OpenOffice.org Calc works with spreadsheets from Microsoft Excel, as well as a number of other spreadsheet programs, including StarOffice Calc, Lotus 123, comma-separated text files, and more.
However, as with any application, you should test it with your users’ spreadsheets. Make sure it is compatible with the templates and macros that are run in their files. Don’t introduce OpenOffice.org Calc until you’re confident that it won’t create undue hardship for your users.
While Linux works with several excellent database managers, including MySQL and PostgreSQL, it has been lacking a database client, specifically one with features familiar to those who use Microsoft Access.
OpenOffice.org 2.0 is the first version of this suite with a database tool, known simply as OpenOffice.org Base. If you’ve installed OpenOffice.org 2.0, Base is available in the same GUI menus as other OpenOffice.org applications (except in SUSE, where it’s available in the Database submenu).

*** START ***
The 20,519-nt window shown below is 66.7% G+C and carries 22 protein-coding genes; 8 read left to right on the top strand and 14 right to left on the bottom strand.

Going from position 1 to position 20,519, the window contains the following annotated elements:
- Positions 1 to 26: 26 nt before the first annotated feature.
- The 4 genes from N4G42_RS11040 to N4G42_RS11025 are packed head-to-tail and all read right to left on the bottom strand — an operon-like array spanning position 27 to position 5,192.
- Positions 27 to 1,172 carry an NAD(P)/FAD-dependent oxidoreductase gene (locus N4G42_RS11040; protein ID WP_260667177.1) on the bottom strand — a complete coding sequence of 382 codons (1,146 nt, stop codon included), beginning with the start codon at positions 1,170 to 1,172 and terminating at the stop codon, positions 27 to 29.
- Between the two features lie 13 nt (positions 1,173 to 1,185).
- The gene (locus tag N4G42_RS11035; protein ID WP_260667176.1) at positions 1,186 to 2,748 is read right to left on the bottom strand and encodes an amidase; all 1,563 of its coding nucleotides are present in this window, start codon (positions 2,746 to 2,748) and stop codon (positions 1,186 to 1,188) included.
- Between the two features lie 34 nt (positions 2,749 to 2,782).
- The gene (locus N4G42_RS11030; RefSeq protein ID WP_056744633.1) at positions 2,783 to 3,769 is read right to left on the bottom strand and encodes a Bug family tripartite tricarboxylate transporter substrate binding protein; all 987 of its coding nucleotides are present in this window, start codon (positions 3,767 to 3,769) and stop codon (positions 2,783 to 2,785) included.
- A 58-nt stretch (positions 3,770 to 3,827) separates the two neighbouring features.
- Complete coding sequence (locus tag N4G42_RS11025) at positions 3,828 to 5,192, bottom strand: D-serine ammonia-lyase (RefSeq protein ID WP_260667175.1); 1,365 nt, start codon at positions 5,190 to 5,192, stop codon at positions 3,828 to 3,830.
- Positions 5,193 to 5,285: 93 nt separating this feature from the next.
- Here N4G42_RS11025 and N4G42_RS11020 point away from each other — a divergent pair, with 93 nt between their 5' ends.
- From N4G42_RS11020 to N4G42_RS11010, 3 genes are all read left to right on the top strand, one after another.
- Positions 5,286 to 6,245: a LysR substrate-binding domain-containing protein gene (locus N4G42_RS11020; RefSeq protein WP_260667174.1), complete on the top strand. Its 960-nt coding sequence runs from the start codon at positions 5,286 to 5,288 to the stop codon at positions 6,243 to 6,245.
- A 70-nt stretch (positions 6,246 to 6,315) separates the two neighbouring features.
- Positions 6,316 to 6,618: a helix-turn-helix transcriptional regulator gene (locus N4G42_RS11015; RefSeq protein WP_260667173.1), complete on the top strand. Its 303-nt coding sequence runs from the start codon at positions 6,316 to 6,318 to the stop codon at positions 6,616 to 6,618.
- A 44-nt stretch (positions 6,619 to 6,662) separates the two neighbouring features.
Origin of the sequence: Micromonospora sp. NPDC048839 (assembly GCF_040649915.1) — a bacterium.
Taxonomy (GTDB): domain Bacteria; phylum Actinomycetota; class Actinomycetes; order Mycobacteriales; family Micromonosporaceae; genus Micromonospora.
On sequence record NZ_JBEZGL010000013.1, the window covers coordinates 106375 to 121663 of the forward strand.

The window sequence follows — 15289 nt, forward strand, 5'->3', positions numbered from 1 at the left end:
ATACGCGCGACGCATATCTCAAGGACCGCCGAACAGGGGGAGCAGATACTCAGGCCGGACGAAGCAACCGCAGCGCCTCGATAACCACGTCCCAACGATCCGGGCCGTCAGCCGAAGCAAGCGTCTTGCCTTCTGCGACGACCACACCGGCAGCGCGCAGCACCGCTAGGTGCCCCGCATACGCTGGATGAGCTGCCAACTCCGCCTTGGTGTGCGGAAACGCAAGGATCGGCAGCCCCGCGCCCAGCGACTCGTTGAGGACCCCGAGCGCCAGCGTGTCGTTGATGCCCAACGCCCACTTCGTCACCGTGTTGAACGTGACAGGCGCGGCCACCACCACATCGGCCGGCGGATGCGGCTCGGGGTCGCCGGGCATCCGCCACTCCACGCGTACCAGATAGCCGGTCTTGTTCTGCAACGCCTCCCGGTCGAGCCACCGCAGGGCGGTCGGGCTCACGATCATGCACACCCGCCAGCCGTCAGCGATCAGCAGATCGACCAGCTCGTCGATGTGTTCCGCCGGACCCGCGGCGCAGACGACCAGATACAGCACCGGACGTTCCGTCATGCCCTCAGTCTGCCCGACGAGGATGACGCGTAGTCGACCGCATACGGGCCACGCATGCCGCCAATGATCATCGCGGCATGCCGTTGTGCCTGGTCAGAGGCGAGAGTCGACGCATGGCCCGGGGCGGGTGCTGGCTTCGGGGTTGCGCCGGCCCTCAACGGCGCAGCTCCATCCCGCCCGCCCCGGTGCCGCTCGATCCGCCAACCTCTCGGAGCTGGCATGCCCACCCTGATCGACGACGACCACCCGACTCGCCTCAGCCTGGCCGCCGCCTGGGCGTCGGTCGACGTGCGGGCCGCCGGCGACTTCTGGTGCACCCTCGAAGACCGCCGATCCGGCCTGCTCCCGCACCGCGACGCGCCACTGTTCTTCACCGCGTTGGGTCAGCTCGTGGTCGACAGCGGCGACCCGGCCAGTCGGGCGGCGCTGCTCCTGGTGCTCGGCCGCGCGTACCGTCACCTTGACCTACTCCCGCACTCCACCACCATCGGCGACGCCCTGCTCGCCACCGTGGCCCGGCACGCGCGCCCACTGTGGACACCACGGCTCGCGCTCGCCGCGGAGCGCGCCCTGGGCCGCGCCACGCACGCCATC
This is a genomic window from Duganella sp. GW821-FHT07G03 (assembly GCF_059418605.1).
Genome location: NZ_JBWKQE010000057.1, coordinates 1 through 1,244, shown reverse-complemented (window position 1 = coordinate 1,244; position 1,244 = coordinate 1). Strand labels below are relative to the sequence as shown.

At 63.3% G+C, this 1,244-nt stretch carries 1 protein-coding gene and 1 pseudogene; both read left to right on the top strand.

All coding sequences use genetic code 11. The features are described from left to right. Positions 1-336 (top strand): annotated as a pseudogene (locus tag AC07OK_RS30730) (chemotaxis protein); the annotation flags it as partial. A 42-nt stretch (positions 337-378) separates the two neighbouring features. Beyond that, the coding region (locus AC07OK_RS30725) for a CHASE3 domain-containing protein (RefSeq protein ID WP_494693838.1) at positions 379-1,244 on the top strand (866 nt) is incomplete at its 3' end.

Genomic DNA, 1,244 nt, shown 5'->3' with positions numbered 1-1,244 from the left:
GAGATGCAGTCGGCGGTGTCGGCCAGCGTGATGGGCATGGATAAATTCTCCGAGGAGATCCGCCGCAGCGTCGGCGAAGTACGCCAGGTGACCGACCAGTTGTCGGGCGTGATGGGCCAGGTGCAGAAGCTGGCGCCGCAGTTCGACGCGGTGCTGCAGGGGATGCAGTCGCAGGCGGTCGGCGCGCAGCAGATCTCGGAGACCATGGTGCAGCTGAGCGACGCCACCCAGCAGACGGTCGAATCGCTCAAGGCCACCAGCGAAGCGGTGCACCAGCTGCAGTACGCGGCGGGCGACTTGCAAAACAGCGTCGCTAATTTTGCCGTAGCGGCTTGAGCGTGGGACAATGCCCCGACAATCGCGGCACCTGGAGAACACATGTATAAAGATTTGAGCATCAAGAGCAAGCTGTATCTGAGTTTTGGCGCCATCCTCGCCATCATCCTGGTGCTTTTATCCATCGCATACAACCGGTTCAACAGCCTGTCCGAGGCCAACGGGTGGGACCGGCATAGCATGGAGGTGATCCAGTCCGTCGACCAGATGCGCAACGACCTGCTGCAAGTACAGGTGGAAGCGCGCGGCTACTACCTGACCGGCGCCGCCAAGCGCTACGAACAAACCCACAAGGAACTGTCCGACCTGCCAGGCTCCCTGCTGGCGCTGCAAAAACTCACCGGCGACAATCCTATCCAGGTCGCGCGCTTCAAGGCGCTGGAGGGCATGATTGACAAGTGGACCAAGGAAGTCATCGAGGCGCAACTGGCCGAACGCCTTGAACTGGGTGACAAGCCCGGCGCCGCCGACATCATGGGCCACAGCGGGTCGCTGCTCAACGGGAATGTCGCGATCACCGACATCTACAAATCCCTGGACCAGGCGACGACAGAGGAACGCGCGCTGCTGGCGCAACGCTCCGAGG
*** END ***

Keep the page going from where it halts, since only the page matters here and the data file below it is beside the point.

As of this writing, when you try to start OpenOffice.org Base, you may get an error message associated with installing the Java Runtime Environment (JRE). To address this issue, take the following steps:
Download and install JRE. A Java package may be available for your distribution; for example, SUSE Linux Professional 9.3 includes the java-1_4_2-sun-plugin RPM. Alternatively, download and install the appropriate package from http://www.java.com/en/download/linux_manual.jsp. For detailed instructions, see "Installing the Latest Version of Firefox" in Chapter 3.
In OpenOffice.org, select Tools → Options to open the Options - OpenOffice.org window. In the lefthand pane, under OpenOffice.org, select Java.